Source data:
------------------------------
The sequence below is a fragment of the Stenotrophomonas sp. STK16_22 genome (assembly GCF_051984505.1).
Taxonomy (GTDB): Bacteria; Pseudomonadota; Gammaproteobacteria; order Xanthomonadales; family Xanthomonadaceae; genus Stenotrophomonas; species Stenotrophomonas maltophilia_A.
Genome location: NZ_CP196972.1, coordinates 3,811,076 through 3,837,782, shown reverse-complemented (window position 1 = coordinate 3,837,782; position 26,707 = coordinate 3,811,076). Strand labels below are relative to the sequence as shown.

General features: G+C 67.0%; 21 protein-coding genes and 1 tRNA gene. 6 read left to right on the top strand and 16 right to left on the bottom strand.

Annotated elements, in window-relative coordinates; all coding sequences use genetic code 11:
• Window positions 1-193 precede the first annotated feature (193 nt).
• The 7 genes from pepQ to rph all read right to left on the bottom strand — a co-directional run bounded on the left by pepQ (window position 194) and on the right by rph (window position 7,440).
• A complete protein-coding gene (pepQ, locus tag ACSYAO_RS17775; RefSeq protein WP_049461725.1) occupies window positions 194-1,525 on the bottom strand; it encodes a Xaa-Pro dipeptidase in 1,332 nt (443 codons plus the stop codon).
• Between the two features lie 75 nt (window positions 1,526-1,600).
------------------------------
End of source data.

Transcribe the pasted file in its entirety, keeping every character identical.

The sequence below is a fragment of the Stenotrophomonas sp. STK16_22 genome (assembly GCF_051984505.1).
Taxonomy (GTDB): Bacteria; Pseudomonadota; Gammaproteobacteria; order Xanthomonadales; family Xanthomonadaceae; genus Stenotrophomonas; species Stenotrophomonas maltophilia_A.
Genome location: NZ_CP196972.1, coordinates 3,811,076 through 3,837,782, shown reverse-complemented (window position 1 = coordinate 3,837,782; position 26,707 = coordinate 3,811,076). Strand labels below are relative to the sequence as shown.

General features: G+C 67.0%; 21 protein-coding genes and 1 tRNA gene. 6 read left to right on the top strand and 16 right to left on the bottom strand.

Annotated elements, in window-relative coordinates; all coding sequences use genetic code 11:
• Window positions 1-193 precede the first annotated feature (193 nt).
• The 7 genes from pepQ to rph all read right to left on the bottom strand — a co-directional run bounded on the left by pepQ (window position 194) and on the right by rph (window position 7,440).
• A complete protein-coding gene (pepQ, locus tag ACSYAO_RS17775; RefSeq protein WP_049461725.1) occupies window positions 194-1,525 on the bottom strand; it encodes a Xaa-Pro dipeptidase in 1,332 nt (443 codons plus the stop codon).
• Between the two features lie 75 nt (window positions 1,526-1,600).